MHz Pentium, scaling to 15.9 Mbps with a 133 MHz Pentium. Other DES MHz Pentium, scaling to 15.9 Mbps with a 133 MHz Pentium. Other DES
speed estimates may be found in [Schneier96]. speed estimates may be found in [Schneier96].
3. ESP Payload 3. ESP Payload
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Including the IV in each datagram ensures that decryption of each Including the IV in each datagram ensures that decryption of each
received datagram can be performed, even when some datagrams are received datagram can be performed, even when some datagrams are
dropped, or datagrams are re-ordered in transit. dropped, or datagrams are re-ordered in transit.
Implementation note: Implementation note:
Common practice is to use random data for the first IV and the Common practice is to use random data for the first IV and the
last 8 octets of encrypted data from an encryption process as the last 8 octets of encrypted data from an encryption process as the
IV for the next encryption process; this logically extends the CBC IV for the next encryption process; this logically extends the CBC
across the packets. It also has the advantage of limiting the across the packets. It also has the advantage of limiting the
INTERNET DRAFT November 1997 Expires in Six Months
leakage of information from the random number genrator. No matter leakage of information from the random number genrator. No matter
which mechnism is used, the receiver MUST NOT assume any meaning which mechnism is used, the receiver MUST NOT assume any meaning
for this value, other than that it is an IV. for this value, other than that it is an IV.
The payload field, as defined in [ESP], is broken down according to The payload field, as defined in [ESP], is broken down according to
the following diagram: the following diagram:
+---------------+---------------+---------------+---------------+ +---------------+---------------+---------------+---------------+
| | | |
+ Initialization Vector (IV) + + Initialization Vector (IV) +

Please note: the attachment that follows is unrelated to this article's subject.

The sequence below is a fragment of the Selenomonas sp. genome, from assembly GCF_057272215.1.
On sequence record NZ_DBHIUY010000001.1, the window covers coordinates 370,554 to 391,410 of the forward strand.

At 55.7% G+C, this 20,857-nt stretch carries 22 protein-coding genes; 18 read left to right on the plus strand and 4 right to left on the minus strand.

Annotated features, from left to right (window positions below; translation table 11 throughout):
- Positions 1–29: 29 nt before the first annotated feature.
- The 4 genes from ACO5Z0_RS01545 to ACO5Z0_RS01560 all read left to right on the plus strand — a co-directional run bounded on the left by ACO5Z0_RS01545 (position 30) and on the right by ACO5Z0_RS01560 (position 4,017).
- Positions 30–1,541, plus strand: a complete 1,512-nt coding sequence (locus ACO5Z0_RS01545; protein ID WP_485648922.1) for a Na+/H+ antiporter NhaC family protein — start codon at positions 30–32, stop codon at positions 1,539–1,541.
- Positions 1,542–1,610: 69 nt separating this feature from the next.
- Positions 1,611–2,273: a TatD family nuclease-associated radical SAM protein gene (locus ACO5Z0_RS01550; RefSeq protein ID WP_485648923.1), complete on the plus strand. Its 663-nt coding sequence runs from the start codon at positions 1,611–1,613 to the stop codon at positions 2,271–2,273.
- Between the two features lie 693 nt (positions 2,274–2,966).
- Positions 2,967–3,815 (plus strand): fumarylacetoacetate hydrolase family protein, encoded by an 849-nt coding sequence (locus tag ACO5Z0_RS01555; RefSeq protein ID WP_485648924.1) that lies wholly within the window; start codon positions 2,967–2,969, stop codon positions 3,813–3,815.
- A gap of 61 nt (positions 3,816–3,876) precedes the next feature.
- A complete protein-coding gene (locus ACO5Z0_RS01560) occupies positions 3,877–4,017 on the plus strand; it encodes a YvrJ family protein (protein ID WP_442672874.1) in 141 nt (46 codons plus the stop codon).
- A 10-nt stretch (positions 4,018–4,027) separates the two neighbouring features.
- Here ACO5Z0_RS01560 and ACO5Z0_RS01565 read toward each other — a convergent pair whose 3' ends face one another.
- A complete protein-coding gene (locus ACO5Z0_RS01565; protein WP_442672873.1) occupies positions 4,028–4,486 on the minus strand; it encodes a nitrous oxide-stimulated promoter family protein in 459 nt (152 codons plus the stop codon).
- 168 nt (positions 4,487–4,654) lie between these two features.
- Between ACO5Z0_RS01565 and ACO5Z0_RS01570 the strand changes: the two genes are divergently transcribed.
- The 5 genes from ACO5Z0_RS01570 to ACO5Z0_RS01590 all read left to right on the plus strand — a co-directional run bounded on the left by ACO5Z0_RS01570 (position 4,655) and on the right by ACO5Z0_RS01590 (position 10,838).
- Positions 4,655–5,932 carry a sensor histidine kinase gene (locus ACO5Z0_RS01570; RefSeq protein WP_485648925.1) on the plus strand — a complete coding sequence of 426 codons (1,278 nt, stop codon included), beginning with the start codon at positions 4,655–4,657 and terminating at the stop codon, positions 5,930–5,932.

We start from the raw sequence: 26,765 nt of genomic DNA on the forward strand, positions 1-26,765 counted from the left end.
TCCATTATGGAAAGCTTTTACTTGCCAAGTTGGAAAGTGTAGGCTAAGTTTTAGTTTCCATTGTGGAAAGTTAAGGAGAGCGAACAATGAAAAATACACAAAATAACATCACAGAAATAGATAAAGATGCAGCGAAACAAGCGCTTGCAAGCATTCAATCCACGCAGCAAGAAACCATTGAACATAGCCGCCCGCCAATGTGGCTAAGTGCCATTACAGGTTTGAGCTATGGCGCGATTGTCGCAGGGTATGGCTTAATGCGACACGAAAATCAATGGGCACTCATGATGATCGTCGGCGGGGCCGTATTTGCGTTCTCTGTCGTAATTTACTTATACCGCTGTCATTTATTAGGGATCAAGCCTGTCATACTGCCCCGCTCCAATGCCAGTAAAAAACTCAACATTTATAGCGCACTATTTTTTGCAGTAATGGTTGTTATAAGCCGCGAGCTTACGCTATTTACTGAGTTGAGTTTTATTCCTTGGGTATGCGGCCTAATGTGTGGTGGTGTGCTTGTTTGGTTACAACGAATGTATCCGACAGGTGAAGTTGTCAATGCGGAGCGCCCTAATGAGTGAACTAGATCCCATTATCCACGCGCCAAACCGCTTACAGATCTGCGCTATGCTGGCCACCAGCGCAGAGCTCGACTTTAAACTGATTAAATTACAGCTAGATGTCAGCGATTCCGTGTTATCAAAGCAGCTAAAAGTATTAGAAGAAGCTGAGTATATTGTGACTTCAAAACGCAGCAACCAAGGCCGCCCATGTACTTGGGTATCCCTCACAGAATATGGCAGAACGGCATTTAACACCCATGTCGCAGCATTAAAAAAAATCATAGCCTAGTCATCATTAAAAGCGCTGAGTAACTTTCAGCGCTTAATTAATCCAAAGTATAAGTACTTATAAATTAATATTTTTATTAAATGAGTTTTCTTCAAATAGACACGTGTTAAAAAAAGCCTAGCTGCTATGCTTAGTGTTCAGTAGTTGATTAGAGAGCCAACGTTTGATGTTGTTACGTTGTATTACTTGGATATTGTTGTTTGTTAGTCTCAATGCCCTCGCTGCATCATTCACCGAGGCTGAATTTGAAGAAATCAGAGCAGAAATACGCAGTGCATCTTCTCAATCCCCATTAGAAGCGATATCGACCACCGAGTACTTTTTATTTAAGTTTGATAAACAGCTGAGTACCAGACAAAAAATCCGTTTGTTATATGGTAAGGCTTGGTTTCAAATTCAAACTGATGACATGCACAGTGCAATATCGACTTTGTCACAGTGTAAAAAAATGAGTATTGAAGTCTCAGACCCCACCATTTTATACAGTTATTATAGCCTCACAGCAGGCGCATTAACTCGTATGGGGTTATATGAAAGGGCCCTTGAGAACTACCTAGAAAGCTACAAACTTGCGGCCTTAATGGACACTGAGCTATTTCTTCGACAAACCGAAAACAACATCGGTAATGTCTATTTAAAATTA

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~ Encrypted Payload (variable length) ~ ~ Encrypted Payload (variable length) ~
| | | |
+---------------------------------------------------------------+ +---------------------------------------------------------------+
1 2 3 4 5 6 7 8 1 2 3 4 5 6 7 8 1 2 3 4 5 6 7 8 1 2 3 4 5 6 7 8 1 2 3 4 5 6 7 8 1 2 3 4 5 6 7 8 1 2 3 4 5 6 7 8 1 2 3 4 5 6 7 8
3.1 Block Size and Padding 3.1 Block Size and Padding
The DES-CBC algorithm described in this document MUST use a block The DES-CBC algorithm described in this document MUST use a block
size of 8 octets (64 bits). size of 8 octets (64 bits).
When padding is required, it SHOULD be done according to the When padding is required, it MUST be done according to the
conventions specified in [ESP]. conventions specified in [ESP].
4. Key Material 4. Key Material
DES-CBC is a symmetric secret key algorithm. The key size is 64-bits. DES-CBC is a symmetric secret key algorithm. The key size is 64-bits.
[It is commonly known as a 56-bit key as the key has 56 significant [It is commonly known as a 56-bit key as the key has 56 significant
bits; these 56 bits are stored in an 8-byte (64- bit) value, where bits; these 56 bits are stored in an 8-byte (64- bit) value, where
each byte has seven significant bits from the 56-bit value and the each byte has seven significant bits from the 56-bit value and the
least significant bit is used as a parity bit.] least significant bit is used as a parity bit.]
[some document] describes the general mechanism to derive keying [ESP] describes the general mechanism to derive keying material for
material for the ESP transform. The derivation of the key from some the ESP transform. The derivation of the key from some amount of
amount of keying material does not differ between the manually- and keying material does not differ between the manually- and
automatically-keyed security associations. automatically-keyed security associations.
The mechanism MUST derive a 64-bit key value for use by this cipher. The mechanism MUST derive a 64-bit key value for use by this cipher.
This derived value MUST be adjusted for parity as necessary. Weak key This derived value MUST be adjusted for parity as necessary. Weak key
checks will be performed and << behavior to be defined>> checks will be performed; if a weak key is dicovered, the key will be
rejected and IPSEC will request a new SA.
4.1 Weak Keys 4.1 Weak Keys
DES has 64 known weak keys, including so-called semi-weak keys and DES has 64 known weak keys, including so-called semi-weak keys and
possibly-weak keys (from [Schneier96], shown here in hex with parity possibly-weak keys (from [Schneier96] -- corrected version provided
bits): by William Allan Simpson -- shown here in hex with parity bits):
0101 0101 0101 0101 0101 0101 0101 0101
1f1f 1f1f 0e0e 0e0e 1f1f 1f1f 0e0e 0e0e
e0e0 e0e0 f1f1 f1f1 e0e0 e0e0 f1f1 f1f1
fefe fefe fefe fefe fefe fefe fefe fefe
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semi-weak key pairs: semi-weak key pairs:
01fe 01fe 01fe 01fe fe01 fe01 fe01 fe01 01fe 01fe 01fe 01fe fe01 fe01 fe01 fe01